Use "Small", "Medium", "Large" and, in code, use `sm`, `md`, `lg`.
For additional sizing options: in code, use `xxs`, `xs`, `sm`, `md`, `lg`, `xl`, `xxl`.
To keep in mind
We use 3 primary Sizing options for most components: "Small", "Medium", "Large".
In code, sm, md, lg.
Some components only need 2 sizes, e.g. “Small” and “Medium”.
If a component has only one size, we refer to it by its name or “default”.
For additional sizing options, if absolutely necessary, you can use these 7 options: "Extra Extra Small", "Extra Small", "Small", "Medium", "Large", "Extra Large", and "Extra Extra Large".
In code, xxs, xs, sm, md, lg, xl, and xxl.
A component sizing option doesn’t mean it is necessarily fixed width or fluid width.
In some cases, we don’t specify a “size” but rather a minimum and maximum width and let the content determine what exact width is appropriate. For example, our modals have min and max widths instead of sizes.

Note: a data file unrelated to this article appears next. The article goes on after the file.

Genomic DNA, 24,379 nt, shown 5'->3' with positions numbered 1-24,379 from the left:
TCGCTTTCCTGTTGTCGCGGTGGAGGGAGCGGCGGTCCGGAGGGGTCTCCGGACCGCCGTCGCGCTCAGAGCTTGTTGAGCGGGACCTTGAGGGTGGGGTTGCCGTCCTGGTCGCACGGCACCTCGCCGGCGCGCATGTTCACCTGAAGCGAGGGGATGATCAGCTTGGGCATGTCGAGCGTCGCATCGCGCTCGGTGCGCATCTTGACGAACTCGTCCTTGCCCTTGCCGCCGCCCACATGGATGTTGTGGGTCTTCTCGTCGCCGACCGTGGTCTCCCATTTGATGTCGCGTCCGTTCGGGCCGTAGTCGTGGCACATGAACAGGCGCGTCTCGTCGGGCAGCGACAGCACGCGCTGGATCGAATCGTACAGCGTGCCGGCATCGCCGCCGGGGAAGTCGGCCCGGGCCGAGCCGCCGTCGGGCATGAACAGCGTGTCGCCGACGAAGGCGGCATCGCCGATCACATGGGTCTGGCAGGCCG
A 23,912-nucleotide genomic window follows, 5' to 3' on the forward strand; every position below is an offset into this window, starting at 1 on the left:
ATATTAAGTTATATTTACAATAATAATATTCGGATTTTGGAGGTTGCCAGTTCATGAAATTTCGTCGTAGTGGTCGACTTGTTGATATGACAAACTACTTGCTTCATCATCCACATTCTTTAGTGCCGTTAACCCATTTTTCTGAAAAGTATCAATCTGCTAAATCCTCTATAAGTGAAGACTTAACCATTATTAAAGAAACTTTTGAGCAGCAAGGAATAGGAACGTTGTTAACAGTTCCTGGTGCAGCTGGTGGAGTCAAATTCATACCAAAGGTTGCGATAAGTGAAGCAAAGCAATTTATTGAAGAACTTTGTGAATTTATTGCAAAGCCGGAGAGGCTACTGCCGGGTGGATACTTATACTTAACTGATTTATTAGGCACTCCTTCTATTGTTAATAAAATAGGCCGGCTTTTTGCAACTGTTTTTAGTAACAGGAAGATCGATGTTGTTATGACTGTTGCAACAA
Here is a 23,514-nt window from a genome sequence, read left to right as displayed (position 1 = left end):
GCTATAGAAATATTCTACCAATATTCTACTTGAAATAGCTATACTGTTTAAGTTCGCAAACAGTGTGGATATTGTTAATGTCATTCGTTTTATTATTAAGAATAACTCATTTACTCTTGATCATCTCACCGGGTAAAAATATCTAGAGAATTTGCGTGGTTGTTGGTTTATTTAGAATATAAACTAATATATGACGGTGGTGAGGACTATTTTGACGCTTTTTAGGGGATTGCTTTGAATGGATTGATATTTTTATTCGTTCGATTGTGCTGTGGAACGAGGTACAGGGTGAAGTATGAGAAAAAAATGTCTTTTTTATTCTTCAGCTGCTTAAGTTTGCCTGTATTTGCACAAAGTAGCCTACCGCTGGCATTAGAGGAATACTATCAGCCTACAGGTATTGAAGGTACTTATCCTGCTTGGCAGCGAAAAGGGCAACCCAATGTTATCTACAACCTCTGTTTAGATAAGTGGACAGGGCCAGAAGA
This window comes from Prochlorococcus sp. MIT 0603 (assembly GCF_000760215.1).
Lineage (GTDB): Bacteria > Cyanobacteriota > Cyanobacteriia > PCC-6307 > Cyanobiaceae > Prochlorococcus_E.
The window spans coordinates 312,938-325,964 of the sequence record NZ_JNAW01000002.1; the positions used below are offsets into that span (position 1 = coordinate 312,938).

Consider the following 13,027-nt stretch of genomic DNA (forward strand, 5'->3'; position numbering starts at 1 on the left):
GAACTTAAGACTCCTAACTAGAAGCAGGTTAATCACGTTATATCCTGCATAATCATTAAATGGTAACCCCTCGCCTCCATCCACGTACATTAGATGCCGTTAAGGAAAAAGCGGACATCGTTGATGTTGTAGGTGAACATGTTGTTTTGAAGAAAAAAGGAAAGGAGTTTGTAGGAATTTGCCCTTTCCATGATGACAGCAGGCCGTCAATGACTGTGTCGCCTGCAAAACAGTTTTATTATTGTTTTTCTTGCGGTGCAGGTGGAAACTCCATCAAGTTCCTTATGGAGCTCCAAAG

For some components, the page, context, and content will likely dictate where breakpoints make sense. For example, a data table would vary depending on what data is present.
When to use
When the component has a particular layout at a particular size.
Use this component sizing with fixed width or fluid width components.
Let containers decide the exact size.
When not to use
For describing specific content such as body, heading, image, use those words instead of sizes (that is, don’t use “tall” to describe a heading when you could use “heading” or “square” to describe an image when you could use “image”)